This section is from the "Studio Light Incorporating The Aristo Eagle - The Artura Bulletin 1919" book, by Aristo Motto. Also see Amazon: Studio Light Incorporating The Aristo Eagle - The Artura Bulletin 1919.
The impression one gets of Mr. M. B. Nicholson is intensified by the impression one gets of the studio itself. You often get a good impression of a man as soon as you come in contact with his environment. The freshly decorated studio indicated progres-siveness, good taste and prosperity - and like any good business man with sufficient artistic instinct to make a good first impression in the appearance of his place of business, he follows it up with a second good impression in the quality of the work he produces.
Since we have mentioned decorations, we might add that those of the Nicholson Studio are rather unique. The color scheme is a delicate buff for walls, with dark brown and gold trim. Occupying one end of the large and comfortable reception room is a fountain which always interests the children and adds color and freshness to the surroundings. The water sprays into a basin, which is also an aquarium of brilliantly colored fish and this is bordered with growing plants. But these things are entirely lost sight of when a child discovers that a miniature electric train has its right-of-way around the fountain's coping. If that child has been cross and peevish, the influence of the toy train is felt as soon as the wheels begin to turn.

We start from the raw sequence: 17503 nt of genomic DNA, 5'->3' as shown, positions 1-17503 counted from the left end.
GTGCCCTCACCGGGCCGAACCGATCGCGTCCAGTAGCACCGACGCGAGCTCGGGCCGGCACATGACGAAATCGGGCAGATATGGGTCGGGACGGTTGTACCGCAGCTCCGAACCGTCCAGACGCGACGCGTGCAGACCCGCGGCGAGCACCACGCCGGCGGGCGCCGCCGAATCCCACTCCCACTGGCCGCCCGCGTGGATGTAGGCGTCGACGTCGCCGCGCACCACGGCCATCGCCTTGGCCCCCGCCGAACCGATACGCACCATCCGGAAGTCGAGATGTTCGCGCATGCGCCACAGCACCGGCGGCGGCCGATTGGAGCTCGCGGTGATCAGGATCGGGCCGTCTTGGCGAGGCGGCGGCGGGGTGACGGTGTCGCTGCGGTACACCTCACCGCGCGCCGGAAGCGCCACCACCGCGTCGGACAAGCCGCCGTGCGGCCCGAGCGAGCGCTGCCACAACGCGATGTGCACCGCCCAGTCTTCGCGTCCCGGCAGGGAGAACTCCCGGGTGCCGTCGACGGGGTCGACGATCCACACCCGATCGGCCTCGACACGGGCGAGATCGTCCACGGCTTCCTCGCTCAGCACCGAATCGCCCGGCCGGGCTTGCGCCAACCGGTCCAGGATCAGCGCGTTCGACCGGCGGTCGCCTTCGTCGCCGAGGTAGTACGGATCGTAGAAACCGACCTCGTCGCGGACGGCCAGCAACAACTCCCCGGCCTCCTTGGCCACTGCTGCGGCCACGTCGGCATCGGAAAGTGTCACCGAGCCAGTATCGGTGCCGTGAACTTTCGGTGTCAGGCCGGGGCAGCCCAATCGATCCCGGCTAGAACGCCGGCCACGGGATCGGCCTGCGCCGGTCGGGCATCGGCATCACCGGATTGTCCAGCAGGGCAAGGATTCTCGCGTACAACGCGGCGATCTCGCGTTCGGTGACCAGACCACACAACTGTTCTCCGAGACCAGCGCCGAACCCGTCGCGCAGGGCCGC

Mr. Nicholson is rather diffident and has little to say of himself and his own work but spoke freely and enthusiastically of Portrait Film. He said, in effect, "My only regret is that I did not adopt Film long ago. We have had the studio torn up for the greater part of the time we have been using Films and we are now in a position to handle our work with greater efficiency and with a decided improvement in technique.
"This isn't our best work - our best work has not been made. There will always be a better result to work for, but we now have the means of greater accomplishment. You may think the comparison over-drawn, but the more I work with Films the more firmly I am convinced that Portrait Film is almost as great an advance in photography as the discovery of the X-Ray was in surgery. Film has revealed those qualities in light to which the plate is blinded by halation. Film sees, absorbs and reproduces, without harshness, the detail of brilliant lights and deep shadows. The hidden qualities of light are registered in the negative and we can reproduce them in the print. "These things have made a firm convert of me, and the ease with which Film is handled, the fact that breakage is eliminated - such things as these are big factors in efficiency. I also use Artura Paper, which I find reproduces fully all the half-tones of the negative. I trust Portrait Film will continue to blaze the way to better photography and more profits."